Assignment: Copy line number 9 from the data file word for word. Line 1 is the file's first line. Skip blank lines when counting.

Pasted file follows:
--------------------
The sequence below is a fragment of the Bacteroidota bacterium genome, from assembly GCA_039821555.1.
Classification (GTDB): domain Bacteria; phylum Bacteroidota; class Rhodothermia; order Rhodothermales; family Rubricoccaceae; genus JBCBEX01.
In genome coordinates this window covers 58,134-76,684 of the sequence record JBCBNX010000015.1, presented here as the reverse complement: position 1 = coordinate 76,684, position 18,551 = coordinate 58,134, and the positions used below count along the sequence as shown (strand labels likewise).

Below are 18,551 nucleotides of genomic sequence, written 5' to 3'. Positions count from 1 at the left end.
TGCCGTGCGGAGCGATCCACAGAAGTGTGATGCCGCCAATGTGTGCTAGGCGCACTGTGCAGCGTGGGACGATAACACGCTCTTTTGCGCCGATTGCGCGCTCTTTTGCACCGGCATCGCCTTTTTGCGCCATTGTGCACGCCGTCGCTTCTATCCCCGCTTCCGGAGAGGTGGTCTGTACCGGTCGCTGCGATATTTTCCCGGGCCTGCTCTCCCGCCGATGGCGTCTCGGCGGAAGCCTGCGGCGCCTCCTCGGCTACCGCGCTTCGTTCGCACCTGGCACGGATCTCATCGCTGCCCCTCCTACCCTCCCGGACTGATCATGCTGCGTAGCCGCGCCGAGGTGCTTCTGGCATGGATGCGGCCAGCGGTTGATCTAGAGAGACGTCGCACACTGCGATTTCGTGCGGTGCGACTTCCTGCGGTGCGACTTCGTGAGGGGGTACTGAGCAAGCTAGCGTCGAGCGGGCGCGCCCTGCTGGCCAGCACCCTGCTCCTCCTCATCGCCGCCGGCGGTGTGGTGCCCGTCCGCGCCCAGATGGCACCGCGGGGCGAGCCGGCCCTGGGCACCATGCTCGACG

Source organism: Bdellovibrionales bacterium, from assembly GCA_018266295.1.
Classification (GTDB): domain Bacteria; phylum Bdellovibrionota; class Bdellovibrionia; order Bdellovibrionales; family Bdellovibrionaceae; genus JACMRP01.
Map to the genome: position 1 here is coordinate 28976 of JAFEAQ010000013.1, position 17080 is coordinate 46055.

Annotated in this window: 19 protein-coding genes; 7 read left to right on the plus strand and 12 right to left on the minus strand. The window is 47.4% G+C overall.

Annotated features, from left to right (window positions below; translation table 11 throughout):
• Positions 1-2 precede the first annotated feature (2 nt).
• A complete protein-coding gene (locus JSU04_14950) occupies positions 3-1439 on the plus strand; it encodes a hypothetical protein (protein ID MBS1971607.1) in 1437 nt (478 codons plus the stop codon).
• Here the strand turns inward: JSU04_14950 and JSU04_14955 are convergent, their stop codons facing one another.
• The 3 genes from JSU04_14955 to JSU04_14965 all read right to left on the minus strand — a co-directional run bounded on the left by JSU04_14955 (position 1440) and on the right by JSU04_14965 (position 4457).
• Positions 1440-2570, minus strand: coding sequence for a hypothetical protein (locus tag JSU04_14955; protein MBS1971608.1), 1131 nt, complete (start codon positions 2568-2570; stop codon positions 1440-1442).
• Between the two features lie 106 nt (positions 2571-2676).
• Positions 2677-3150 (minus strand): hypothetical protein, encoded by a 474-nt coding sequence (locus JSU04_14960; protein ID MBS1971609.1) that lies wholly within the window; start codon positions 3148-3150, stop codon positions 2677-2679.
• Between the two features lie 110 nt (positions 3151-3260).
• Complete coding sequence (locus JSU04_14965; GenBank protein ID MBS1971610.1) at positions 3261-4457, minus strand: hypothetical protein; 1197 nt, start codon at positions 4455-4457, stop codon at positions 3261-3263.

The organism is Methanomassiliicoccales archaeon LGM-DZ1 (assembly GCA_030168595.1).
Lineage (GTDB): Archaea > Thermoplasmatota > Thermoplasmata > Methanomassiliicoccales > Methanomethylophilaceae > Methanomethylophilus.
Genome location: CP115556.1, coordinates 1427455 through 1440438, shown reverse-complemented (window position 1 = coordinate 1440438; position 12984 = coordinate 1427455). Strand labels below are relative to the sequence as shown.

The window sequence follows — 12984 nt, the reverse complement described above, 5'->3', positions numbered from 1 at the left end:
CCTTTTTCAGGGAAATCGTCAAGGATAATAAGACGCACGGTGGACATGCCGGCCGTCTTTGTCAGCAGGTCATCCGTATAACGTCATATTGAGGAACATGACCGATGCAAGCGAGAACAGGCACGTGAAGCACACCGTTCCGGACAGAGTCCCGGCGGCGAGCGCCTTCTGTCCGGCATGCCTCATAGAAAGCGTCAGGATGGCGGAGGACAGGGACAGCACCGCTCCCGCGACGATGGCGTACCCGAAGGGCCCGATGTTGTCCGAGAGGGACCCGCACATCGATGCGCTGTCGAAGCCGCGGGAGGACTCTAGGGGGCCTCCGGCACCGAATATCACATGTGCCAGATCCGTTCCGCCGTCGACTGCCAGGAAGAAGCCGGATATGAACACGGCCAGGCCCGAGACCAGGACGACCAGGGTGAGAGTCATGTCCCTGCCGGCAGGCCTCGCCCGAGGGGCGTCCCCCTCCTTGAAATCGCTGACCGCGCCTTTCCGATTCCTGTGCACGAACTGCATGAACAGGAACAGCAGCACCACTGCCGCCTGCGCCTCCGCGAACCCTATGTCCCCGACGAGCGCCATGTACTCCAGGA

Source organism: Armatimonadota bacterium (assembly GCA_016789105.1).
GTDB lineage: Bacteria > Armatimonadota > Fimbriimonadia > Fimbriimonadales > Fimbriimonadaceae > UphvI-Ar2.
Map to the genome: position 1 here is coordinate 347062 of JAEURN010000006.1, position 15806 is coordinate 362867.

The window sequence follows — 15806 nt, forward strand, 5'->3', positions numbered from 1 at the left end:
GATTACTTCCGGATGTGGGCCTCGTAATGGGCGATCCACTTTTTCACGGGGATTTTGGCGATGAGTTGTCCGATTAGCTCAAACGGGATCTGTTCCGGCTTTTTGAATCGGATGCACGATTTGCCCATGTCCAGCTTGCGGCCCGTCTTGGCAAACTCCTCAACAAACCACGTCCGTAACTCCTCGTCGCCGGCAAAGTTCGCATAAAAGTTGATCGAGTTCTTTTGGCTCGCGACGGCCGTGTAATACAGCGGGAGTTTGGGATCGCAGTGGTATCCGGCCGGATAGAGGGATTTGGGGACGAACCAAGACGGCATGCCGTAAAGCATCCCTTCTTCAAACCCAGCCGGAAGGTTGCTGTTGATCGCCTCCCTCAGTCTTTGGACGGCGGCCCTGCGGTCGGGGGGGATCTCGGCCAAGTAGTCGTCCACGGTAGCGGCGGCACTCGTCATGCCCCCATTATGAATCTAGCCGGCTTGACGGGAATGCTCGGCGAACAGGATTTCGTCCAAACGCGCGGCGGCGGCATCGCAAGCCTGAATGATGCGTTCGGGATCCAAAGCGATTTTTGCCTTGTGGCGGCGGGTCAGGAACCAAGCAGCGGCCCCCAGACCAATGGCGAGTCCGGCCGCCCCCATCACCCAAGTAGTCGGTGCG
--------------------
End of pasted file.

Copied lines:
Annotated in this window: 19 protein-coding genes; 7 read left to right on the plus strand and 12 right to left on the minus strand. The window is 47.4% G+C overall.